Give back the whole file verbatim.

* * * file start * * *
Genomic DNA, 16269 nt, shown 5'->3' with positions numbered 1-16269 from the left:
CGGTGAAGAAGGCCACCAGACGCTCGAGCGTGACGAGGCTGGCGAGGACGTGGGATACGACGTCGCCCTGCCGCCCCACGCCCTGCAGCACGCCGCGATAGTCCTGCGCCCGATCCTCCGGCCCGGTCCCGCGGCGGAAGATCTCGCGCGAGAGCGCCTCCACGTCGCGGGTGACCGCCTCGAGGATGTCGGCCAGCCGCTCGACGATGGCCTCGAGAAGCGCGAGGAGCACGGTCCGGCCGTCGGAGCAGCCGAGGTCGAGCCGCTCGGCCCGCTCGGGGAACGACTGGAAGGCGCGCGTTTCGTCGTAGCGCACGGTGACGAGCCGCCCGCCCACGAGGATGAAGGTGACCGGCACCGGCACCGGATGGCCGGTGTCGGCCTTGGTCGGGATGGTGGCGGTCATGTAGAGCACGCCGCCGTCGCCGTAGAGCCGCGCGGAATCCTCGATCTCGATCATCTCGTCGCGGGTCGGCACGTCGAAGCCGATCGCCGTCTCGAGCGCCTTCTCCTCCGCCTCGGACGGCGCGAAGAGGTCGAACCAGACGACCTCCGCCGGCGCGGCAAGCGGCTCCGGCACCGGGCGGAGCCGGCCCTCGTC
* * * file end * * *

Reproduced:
Genomic DNA, 16269 nt, shown 5'->3' with positions numbered 1-16269 from the left:
CGGTGAAGAAGGCCACCAGACGCTCGAGCGTGACGAGGCTGGCGAGGACGTGGGATACGACGTCGCCCTGCCGCCCCACGCCCTGCAGCACGCCGCGATAGTCCTGCGCCCGATCCTCCGGCCCGGTCCCGCGGCGGAAGATCTCGCGCGAGAGCGCCTCCACGTCGCGGGTGACCGCCTCGAGGATGTCGGCCAGCCGCTCGACGATGGCCTCGAGAAGCGCGAGGAGCACGGTCCGGCCGTCGGAGCAGCCGAGGTCGAGCCGCTCGGCCCGCTCGGGGAACGACTGGAAGGCGCGCGTTTCGTCGTAGCGCACGGTGACGAGCCGCCCGCCCACGAGGATGAAGGTGACCGGCACCGGCACCGGATGGCCGGTGTCGGCCTTGGTCGGGATGGTGGCGGTCATGTAGAGCACGCCGCCGTCGCCGTAGAGCCGCGCGGAATCCTCGATCTCGATCATCTCGTCGCGGGTCGGCACGTCGAAGCCGATCGCCGTCTCGAGCGCCTTCTCCTCCGCCTCGGACGGCGCGAAGAGGTCGAACCAGACGACCTCCGCCGGCGCGGCAAGCGGCTCCGGCACCGGGCGGAGCCGGCCCTCGTC